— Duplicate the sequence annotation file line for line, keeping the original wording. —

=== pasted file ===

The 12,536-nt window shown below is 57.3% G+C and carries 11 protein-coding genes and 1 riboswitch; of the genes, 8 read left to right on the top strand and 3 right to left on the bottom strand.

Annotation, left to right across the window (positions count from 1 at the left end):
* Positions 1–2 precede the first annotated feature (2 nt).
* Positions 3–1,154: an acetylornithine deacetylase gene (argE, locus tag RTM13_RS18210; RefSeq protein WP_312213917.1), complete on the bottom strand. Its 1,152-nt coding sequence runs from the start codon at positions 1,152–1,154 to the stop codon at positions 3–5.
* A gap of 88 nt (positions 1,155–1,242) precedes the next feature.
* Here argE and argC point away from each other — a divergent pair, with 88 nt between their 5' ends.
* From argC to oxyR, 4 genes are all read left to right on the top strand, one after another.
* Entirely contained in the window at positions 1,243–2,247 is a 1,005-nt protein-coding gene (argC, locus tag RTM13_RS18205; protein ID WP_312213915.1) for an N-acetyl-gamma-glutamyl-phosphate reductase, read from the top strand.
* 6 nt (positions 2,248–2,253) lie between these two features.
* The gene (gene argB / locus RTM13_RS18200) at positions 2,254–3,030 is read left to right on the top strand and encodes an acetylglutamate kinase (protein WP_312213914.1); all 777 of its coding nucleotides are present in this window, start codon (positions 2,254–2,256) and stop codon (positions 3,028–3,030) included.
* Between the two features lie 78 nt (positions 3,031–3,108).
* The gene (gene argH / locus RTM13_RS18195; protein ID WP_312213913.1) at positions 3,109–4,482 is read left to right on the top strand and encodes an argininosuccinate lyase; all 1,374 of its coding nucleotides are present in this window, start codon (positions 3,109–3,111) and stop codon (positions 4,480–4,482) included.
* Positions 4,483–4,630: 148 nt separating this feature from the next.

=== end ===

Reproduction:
The 12,536-nt window shown below is 57.3% G+C and carries 11 protein-coding genes and 1 riboswitch; of the genes, 8 read left to right on the top strand and 3 right to left on the bottom strand.

Annotation, left to right across the window (positions count from 1 at the left end):
* Positions 1–2 precede the first annotated feature (2 nt).
* Positions 3–1,154: an acetylornithine deacetylase gene (argE, locus tag RTM13_RS18210; RefSeq protein WP_312213917.1), complete on the bottom strand. Its 1,152-nt coding sequence runs from the start codon at positions 1,152–1,154 to the stop codon at positions 3–5.
* A gap of 88 nt (positions 1,155–1,242) precedes the next feature.
* Here argE and argC point away from each other — a divergent pair, with 88 nt between their 5' ends.
* From argC to oxyR, 4 genes are all read left to right on the top strand, one after another.
* Entirely contained in the window at positions 1,243–2,247 is a 1,005-nt protein-coding gene (argC, locus tag RTM13_RS18205; protein ID WP_312213915.1) for an N-acetyl-gamma-glutamyl-phosphate reductase, read from the top strand.
* 6 nt (positions 2,248–2,253) lie between these two features.
* The gene (gene argB / locus RTM13_RS18200) at positions 2,254–3,030 is read left to right on the top strand and encodes an acetylglutamate kinase (protein WP_312213914.1); all 777 of its coding nucleotides are present in this window, start codon (positions 2,254–2,256) and stop codon (positions 3,028–3,030) included.
* Between the two features lie 78 nt (positions 3,031–3,108).
* The gene (gene argH / locus RTM13_RS18195; protein ID WP_312213913.1) at positions 3,109–4,482 is read left to right on the top strand and encodes an argininosuccinate lyase; all 1,374 of its coding nucleotides are present in this window, start codon (positions 3,109–3,111) and stop codon (positions 4,480–4,482) included.
* Positions 4,483–4,630: 148 nt separating this feature from the next.